► MG's electric ZS crossover
► ZS EV claims 164-mile range
► Available from £25k
MG claims that its first electric car is bringing power to the people. But while new ZS EV might have some shouty claims about range and value, the car itself is designed for much subtler persuasions.
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Isn’t that a Mazda?
Nope – definitely an MG, although we had to double check, too. Thankfully the MG badges are big enough to be seen from space.
The ZS is MG’s smallest of its three crossovers available in the UK and another recent car where the name originally derived from something much sportier. But yes, MG’s designers have certainly taken a leaf out of Mazda’s book, and Ford’s, and Nissan’s, and… you get the idea: it’s pretty derivative. The only visual differences with the electric version are an EV badge and bespoke alloys.
There are two specs for the EV version – Excite and Exclusive – with the later armed to the teeth with intelligent safety kit and luxuries other common ZS cars simply don’t get. Want heated seats, auto wipers, adaptive cruise or even Android Auto on your petrol-powered ZS? Good luck with that.
So, what's it actually like inside?
Hop in, park your bottom on the overly-padded chair and the ZS EV is thoroughly modern. The high centre console hides some useful cubby space and is spearheaded by a metal twiddly dial for selecting drive/reverse and a set of three toggle switches. One of them even says KERS on it. Sporty.
It’s all neat and tidy in here, with a fat rim to the flat-bottomed steering wheel, a little central screen in the instruments and wavering material quality. The bits you regularly touch are all of good standard, so the HVAC controls, steering wheel, door handles and gear selector are all weighted well and don’t feel flimsy.
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The infotainment system is a little fiddly; pairing a phone via Bluetooth was a faff and our car’s nav needed a software update, effectively stonewalling us from using the car’s in-built mapping. All those safety aids also come undone somewhat by the flaky cameras; our test in murky and damp winter weather meant constant bonging from the car telling us certain bits of safety kit weren’t functioning properly. Seems it’s almost too easy to obscure certain sensors.
What about when you’re driving, not the car?
Things don’t get off to a great start with the driving position. There’s no reach for the steering wheel, you sit too high and the seat itself is excessively padded, almost like someone’s constantly prodding you in the back.
Press the start button and, once the car has stopped bonging about 10 times to tell you what safety aids are and aren’t on (different to the malfunctioning bongs), you twist the drive selector. It’s oddly one of the sweetest things to use in the whole car; with a brushed metal finish and hefty resistance to each twist.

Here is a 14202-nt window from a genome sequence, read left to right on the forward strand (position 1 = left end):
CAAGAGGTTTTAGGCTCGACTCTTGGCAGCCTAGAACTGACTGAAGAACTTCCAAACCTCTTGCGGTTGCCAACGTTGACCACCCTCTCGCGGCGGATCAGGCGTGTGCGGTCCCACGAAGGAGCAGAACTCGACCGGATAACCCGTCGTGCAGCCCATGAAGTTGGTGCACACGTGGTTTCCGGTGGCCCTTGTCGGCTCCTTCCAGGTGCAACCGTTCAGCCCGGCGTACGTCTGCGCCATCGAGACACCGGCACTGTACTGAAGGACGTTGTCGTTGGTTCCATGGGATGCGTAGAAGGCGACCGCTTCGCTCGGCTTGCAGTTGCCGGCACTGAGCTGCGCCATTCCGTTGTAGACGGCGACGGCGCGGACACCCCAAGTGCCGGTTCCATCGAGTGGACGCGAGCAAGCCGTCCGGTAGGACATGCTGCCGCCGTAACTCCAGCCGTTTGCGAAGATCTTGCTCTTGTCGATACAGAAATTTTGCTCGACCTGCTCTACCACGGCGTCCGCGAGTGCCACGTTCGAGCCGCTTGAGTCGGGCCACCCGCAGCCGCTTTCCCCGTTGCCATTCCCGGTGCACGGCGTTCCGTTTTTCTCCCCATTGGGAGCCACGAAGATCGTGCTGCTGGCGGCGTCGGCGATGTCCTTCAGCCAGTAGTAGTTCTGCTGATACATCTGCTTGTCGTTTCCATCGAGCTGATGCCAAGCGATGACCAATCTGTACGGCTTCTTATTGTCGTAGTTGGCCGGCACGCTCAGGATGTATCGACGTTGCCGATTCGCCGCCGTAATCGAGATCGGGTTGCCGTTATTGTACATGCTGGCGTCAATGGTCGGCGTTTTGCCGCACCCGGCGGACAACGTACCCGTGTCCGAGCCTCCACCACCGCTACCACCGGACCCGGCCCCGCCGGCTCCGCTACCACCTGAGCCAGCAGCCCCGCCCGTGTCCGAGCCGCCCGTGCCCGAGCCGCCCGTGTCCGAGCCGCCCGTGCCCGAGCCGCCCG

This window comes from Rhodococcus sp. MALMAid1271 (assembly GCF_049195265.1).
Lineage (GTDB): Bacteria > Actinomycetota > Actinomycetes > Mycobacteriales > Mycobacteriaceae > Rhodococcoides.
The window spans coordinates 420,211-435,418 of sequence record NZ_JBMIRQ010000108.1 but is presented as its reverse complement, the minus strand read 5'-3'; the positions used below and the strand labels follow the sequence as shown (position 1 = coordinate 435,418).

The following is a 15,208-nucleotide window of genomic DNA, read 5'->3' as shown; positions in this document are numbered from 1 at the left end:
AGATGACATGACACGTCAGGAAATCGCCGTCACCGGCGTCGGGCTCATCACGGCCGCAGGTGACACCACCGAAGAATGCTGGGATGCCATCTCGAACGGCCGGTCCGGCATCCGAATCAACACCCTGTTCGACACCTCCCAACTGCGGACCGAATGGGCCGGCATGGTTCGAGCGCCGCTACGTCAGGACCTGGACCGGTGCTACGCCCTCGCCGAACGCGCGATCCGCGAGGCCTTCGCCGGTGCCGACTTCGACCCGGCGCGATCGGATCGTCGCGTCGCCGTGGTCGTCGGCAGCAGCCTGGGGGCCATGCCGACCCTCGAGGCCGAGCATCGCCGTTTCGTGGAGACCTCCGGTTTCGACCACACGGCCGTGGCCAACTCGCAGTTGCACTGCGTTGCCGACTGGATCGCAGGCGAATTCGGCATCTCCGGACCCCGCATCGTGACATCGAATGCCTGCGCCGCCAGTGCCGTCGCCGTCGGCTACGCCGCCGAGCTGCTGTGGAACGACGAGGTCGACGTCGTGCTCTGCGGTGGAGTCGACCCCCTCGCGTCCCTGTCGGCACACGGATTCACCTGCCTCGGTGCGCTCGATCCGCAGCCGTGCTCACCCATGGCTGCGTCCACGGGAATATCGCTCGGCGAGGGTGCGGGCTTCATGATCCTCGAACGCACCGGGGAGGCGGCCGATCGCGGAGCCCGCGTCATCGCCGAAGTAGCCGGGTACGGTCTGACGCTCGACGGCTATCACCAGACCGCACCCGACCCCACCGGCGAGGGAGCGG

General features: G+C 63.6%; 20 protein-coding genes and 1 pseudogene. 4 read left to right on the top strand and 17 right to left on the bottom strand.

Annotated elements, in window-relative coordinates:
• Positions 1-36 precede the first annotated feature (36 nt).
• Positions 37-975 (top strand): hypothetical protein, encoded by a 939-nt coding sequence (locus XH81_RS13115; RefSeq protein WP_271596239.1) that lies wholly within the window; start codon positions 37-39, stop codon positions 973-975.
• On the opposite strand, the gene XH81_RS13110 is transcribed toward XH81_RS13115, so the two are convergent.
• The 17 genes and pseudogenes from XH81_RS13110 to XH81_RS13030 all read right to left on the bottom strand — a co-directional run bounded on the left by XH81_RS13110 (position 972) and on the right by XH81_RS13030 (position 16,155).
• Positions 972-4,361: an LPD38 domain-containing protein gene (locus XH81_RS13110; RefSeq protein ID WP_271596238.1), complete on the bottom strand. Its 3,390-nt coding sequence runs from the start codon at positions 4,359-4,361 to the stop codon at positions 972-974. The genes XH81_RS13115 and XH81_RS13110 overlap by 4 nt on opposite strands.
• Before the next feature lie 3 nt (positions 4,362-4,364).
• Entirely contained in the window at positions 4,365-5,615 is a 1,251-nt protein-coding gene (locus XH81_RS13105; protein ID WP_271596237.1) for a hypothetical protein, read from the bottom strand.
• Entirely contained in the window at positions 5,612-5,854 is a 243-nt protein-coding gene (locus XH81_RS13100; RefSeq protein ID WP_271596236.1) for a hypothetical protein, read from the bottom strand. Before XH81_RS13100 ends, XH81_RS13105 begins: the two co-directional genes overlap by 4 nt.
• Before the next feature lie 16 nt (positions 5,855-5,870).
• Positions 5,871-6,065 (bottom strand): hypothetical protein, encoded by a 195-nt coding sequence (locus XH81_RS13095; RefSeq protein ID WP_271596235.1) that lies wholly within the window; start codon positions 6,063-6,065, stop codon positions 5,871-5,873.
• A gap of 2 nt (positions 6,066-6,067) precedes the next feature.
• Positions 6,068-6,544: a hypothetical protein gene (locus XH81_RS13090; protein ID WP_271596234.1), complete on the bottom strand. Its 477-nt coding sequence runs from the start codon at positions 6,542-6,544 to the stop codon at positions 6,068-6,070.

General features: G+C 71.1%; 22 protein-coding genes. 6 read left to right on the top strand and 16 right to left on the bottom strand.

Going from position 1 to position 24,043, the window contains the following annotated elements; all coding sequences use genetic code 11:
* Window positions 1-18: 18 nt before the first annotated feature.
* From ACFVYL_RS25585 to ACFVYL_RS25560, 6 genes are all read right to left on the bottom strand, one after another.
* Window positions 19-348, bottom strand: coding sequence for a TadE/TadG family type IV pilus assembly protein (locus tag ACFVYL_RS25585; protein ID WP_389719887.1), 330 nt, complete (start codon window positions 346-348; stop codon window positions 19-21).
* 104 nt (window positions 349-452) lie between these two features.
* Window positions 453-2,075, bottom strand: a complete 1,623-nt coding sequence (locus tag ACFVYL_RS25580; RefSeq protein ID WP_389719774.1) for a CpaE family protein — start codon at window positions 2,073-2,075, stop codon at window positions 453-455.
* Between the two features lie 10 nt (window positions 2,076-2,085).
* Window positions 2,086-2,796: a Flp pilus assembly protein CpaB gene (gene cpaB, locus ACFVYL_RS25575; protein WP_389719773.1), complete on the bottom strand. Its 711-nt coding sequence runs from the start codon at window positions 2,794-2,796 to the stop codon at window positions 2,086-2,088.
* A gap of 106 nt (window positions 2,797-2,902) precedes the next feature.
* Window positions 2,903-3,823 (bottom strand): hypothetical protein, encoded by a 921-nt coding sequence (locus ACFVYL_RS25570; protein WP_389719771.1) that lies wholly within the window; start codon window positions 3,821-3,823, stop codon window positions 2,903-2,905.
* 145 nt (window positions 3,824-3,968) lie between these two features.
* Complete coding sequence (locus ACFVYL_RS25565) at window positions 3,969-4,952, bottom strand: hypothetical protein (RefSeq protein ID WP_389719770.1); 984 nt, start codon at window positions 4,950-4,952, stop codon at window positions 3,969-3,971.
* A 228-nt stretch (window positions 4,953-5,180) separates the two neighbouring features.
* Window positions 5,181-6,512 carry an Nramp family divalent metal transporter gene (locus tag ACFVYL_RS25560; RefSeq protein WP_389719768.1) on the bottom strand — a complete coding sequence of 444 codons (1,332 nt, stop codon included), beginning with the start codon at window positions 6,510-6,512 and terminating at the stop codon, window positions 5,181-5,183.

On the move, there’s plenty of flexibility: three drive modes (Eco, Normal and Sport) plus three levels of brake regeneration allow you to customise your driving style. Maximum regen mode isn’t quite full one-pedal driving, but still useful. But even in Sport, the ZS EV isn’t exactly urgent – the power delivery seems to have been tuned for smoothness so, even when you give it some welly for the hell of it, there’s not exactly a whopping surge of power. Enough, but not much to excite.
MG seems to have got the handling balance right, though. The steering feels artificial but is well weighted and alert to input, and the ride treads a similar balance: comfortable without being wallowy and manages big lumps with aplomb.
How useful is this thing?
Okay, so MG claims a 163-mile range under WLTP test conditions. We were getting around 150 miles from a charge with our driving, so not too far off. MG claims a 14-hour full charge on a three-pin, 6h30m on a 7kW wall box and around 40 minutes on a 50kW fast charger.
Boot space is rated at a pretty generous 448 litres. Not only is that number the same as the combustion-engined car but it’s highly competitive against other cars in the ZS EV’s class; way bigger than a Hyundai Kona Electric and just about on par with a Kia e-Niro. Rear’s decent for adults, too.
MG ZS EV: verdict
MG’s zero-emission crossover is pragmatism on wheels, prioritising value and practicality over almost everything else. It’s like a warm bowl of porridge; plain but good for you.
And, frankly, by no means exciting – I’ve had more fun filling out long-winded forms – and the driving position leaves a lot to be desired. But its range is usable every day, it’s very easy to potter around in and it’s obviously way more practical than a Mini Electric or Honda e that both hover around the same amount of money. Best kept cheap in the lower spec for a simpler life.
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